Saint Leo Abbey church and bell tower

"Hearken, O my son, to the precepts of thy Master, and incline the ear of thine heart; willingly receive and faithfully fulfil the admonition of thy loving Father, that thou mayest return by the labour of obedience to Him from Whom thou hadst departed through the sloth of disobedience."

From Prologue of the Rule

This section of the Rule is the reading for Jan. 1, May 2, and Sept. 2 each year.

Along with the Bible, Oblates continually read the Rule of Saint Benedict, written about 530 AD at the Abbey of Montecassino, Italy.


































































































































































































































































































































































What is an Oblate?

A Benedictine Oblate is a man or women from any Christian background who makes a promise to a monastery to live a spiritual life patterned after the Rule of Saint Benedict in so far as his or her life permits. Male monasteries often have men and women Oblates.

Monastery of the Heart

Oblates do not live at the monastery. Oblates wear regular clothes and often have a spouse and a job.

Oblates do not take vows. An Oblate makes a promise, not a vow. Vows are made by those who become monks (brothers) or sisters (and nuns).

Oblates are "admitted into spiritual union and affiliation with a Benedictine community of monks or sisters so they may share in the spiritual life, prayers, and good works of the monastic community."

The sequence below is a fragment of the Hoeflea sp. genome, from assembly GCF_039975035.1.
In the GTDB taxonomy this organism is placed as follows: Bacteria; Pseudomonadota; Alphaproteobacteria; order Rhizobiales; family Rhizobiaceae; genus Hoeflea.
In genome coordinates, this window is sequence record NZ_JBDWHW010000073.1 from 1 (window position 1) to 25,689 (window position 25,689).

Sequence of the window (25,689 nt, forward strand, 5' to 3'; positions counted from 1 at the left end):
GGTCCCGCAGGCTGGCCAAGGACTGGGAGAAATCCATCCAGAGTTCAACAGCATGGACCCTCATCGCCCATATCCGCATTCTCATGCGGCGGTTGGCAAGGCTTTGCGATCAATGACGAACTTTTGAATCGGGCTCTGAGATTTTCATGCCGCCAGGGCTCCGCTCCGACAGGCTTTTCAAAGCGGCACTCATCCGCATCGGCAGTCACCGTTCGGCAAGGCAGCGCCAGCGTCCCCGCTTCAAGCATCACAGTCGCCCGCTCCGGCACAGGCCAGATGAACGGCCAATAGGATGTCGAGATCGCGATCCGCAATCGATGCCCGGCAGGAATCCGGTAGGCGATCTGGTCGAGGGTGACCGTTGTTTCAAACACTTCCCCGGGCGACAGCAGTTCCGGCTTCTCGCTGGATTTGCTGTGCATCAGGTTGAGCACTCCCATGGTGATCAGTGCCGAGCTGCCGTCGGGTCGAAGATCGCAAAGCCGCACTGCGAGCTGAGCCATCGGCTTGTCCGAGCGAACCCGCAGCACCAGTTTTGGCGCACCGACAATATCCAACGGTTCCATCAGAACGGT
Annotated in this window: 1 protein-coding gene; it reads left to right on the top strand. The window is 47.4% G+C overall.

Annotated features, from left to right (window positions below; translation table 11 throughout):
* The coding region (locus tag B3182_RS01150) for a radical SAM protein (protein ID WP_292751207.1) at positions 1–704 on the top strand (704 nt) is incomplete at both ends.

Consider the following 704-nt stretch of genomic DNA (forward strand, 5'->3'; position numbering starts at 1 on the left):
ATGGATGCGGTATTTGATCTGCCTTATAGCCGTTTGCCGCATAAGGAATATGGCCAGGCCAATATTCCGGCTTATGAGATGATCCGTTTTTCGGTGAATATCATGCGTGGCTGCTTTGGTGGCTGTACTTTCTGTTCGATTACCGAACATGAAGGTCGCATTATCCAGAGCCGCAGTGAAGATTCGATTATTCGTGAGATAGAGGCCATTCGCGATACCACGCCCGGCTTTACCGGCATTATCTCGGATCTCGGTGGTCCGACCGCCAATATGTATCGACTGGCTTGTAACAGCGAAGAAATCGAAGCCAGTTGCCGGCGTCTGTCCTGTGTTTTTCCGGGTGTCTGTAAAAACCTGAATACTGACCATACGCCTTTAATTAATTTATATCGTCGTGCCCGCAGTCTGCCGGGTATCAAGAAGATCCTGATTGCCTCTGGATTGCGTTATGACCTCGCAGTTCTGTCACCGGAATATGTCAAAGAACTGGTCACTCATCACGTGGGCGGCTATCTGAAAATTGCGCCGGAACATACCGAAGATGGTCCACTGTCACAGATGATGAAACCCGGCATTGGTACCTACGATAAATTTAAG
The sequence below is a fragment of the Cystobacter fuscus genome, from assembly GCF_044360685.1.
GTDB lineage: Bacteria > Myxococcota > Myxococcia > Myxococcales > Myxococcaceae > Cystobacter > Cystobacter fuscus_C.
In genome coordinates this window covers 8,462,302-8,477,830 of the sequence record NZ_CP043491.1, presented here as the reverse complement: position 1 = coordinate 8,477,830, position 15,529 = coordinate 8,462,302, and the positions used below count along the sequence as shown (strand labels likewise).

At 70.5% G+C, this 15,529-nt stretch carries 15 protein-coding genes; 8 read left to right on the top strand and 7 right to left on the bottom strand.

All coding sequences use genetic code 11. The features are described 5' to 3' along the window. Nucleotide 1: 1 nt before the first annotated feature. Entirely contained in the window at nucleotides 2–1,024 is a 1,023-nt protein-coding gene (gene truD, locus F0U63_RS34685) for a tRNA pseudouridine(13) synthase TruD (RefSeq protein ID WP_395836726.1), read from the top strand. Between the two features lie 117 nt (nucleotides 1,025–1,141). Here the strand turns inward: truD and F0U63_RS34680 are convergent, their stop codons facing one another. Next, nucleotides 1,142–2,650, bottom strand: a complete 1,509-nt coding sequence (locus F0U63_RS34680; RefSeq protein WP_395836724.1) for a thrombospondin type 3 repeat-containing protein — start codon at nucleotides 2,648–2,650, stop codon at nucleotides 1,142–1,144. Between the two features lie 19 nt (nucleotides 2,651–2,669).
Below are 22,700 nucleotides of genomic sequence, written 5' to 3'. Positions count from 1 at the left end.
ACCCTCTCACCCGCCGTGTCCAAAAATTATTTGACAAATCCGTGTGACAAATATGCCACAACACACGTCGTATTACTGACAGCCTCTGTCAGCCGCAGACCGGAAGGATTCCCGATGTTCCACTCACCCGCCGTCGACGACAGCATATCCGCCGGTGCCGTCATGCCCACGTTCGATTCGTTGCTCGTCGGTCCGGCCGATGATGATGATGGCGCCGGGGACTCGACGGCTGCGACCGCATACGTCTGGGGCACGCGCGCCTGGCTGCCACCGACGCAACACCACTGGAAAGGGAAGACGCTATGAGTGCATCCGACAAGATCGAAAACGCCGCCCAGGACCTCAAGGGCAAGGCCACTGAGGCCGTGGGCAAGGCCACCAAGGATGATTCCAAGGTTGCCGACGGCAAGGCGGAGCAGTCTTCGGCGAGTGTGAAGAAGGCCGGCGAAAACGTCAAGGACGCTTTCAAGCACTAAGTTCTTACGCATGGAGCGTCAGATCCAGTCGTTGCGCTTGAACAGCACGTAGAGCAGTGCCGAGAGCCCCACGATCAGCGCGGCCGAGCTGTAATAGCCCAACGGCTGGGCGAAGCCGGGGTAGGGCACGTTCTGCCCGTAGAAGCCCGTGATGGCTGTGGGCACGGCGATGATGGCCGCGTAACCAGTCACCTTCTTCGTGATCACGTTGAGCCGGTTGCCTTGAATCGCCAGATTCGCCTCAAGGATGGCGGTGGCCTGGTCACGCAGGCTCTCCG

Saint Leo Abbey has had an Oblate program for many years, perhaps over a 100 years.

There are about 25,000 Oblates in the world, and about 10,000 in the USA. Benedictine spirituality is one of many charisms in the Church — there is no "right" group for everyone.

One thing that best characterizes Benedictine Oblates is that we seek God.

Today's Oblates try to live according to those earliest patterns of simplicity unburdened by the world.

Praying Without Ceasing

Oblates pray without ceasing, striving for purity of heart leading to a transforming union with God.

Most Saint Leo Abbey Oblates trace their path back to a first visit to the abbey when they walked the grounds and sat in the quiet Church. Many are drawn by the spirit of the abbey.

Future Oblates often attend the monks' divine office prayers. Oblates like the pattern of consecrating the day with the monastic prayer schedule, but few Oblates are able to pray the entire divine office at home. We pray as we are able. As one person said, we pray as we can, not as we can't.

At some point, a person will learn about the Oblate Chapter at the abbey and attend an Oblate Sunday as a welcomed visitor. Everyone is always welcome to attend as a guest. There is no obligation in attending.

Consecrated Time

Benedictines seek God and quietly consecrate their time on earth to the Lord.

Everyone is Welcome

In the Benedictine sense Oblates are only those people who fulfill the novice year of attending all the novice classes and making the oblation promise at the altar of the Saint Leo Abbey church. But on this web site the term Oblate most often refers to anyone who is an Oblate, a novice, guest, or visitor, anyone who comes.

For example, there's an annual Oblate Retreat each year, are you able to attend even though you may not be an Oblate at Saint Leo Abbey? Yes.